Quality: 3.75 out of 5
Trip-O-Meter: 3.75 out of 5
I was searching for this one for quite a while, so it seems like a good fit for the first birthday of the Psychedelic Garage. The cover art and the title is what got my attention. Art was an early version of Spooky Tooth, although I have to admit that I know pretty much next to nothing about that relatively renown band. Thus, I'm coming at this one with no particular expectations.
Supernatural Fairy Tales is what we might refer to as a slightly above average acid rock album. The title track could pretty much end up as a dictionary definition of that sub genre. The band is pretty tight and blends just the right amount of weirdness into their production. They didn't quite have that flash of inspiration that blows you away, but this is the perfect band for your late 60's film bar scene.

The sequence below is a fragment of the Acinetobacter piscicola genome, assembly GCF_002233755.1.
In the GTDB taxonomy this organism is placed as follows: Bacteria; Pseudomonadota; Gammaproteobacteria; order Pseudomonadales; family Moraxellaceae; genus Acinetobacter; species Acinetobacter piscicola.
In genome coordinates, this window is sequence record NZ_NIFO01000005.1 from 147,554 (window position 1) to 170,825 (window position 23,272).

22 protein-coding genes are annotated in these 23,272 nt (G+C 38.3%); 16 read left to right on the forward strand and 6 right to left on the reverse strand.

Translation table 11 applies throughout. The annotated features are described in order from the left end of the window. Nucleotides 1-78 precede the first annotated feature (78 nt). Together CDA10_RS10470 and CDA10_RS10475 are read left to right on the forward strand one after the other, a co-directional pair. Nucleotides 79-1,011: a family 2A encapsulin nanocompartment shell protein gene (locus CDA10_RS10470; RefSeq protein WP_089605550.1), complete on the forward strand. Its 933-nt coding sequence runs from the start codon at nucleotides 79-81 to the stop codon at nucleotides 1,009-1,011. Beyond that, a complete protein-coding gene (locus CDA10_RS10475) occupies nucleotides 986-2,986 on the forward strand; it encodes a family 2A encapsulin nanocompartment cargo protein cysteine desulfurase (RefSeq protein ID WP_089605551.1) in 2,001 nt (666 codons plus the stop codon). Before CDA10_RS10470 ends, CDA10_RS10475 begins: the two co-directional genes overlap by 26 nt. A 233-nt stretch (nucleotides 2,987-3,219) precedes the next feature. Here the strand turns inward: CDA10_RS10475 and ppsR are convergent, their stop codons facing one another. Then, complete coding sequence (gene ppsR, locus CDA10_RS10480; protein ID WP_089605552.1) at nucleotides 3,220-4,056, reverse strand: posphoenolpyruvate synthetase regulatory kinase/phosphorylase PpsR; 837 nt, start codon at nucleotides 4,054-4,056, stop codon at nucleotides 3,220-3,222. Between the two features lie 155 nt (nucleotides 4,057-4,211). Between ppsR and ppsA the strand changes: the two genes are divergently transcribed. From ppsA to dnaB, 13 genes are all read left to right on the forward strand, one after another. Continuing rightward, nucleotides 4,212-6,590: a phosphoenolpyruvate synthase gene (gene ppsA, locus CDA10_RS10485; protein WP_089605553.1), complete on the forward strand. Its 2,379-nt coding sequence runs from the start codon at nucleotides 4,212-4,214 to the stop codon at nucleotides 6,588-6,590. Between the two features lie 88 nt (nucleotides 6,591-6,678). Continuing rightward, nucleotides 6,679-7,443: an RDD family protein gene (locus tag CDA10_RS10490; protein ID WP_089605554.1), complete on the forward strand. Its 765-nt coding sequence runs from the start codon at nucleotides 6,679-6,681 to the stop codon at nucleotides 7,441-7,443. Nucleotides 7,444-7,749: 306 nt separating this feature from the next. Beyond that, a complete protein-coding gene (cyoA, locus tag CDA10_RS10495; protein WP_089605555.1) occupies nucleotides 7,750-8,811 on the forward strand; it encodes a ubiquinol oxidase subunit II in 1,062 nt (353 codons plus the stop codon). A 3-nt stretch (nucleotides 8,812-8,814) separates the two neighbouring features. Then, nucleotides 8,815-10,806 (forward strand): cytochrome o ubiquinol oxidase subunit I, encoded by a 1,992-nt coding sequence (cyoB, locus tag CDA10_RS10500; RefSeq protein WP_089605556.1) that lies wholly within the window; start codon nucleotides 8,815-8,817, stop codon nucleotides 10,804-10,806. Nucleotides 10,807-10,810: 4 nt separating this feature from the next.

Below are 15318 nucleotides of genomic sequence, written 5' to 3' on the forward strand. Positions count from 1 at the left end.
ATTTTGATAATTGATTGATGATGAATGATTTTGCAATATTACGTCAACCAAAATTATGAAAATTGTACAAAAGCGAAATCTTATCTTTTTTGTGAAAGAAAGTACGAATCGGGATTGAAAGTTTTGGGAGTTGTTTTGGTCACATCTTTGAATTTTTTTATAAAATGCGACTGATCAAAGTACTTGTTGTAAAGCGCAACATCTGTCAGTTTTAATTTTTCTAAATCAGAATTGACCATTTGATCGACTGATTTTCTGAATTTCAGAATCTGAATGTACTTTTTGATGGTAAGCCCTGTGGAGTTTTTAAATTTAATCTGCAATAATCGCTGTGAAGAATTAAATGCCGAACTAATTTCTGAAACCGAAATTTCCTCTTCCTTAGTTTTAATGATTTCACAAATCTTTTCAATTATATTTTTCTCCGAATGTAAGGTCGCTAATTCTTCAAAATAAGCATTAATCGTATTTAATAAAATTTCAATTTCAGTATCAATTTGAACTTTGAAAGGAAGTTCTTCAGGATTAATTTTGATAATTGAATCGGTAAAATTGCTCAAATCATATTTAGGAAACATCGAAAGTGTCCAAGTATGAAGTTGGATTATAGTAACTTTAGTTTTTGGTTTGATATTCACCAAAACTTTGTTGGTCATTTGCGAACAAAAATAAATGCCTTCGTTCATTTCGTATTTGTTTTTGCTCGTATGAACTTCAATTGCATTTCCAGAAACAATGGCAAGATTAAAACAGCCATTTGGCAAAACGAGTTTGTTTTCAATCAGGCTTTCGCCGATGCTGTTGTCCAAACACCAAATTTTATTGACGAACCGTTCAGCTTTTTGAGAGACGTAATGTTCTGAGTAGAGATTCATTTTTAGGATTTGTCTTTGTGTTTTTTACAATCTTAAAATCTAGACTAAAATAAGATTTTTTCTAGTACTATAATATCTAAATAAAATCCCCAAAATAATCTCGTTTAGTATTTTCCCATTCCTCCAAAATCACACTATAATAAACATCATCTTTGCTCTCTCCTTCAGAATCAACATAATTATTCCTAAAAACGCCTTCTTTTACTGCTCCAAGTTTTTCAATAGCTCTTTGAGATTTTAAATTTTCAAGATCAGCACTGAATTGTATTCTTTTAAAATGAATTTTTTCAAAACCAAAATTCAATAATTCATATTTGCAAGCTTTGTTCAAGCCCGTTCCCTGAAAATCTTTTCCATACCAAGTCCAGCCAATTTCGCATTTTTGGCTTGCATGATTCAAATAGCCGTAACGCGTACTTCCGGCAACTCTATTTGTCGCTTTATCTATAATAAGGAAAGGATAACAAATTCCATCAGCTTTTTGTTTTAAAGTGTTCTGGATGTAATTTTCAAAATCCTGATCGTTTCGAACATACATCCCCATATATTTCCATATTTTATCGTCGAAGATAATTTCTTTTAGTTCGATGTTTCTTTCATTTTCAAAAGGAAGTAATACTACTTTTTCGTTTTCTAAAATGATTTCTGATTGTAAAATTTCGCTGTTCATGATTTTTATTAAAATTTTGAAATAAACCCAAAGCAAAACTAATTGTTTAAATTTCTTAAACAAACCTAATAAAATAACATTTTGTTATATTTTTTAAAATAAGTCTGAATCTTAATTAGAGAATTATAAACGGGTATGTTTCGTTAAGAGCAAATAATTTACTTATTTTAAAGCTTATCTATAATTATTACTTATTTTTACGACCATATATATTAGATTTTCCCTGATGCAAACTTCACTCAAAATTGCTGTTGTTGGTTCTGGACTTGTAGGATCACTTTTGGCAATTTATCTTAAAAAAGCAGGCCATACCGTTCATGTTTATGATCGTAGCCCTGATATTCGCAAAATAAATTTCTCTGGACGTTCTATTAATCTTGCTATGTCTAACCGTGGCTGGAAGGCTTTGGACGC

For the most part, Art does best when they're rocking their balls off. The louder the track, the more immediate they are. Fortunately, this album has plenty of full-tilt psych rockers, often adorned with harpsichord, or backward cymbals, or some other tired and true but totally groovy production trick. "I Think I'm Going Weird," "Come On Up," "Brothers, Dads, And Mothers," and "Alive Not Dead" all win a few points using this criterea. That said, my favorite moment on this album veer somewhere else with the wild wall of percussion that we're presented with on "African Thing." They don't fare quite as well on their Buffalo Springfield cover.
Art might have not had the pure talent to put out a total winner, but they had the drive to catch your attention. This is the rare UK garage punk album that has the meddle to compete with the Chocolate Watchband or the Electric Prunes. It's not what the British did best, but this psychedelic early heavy metal mesh is among the best that the British managed at the time.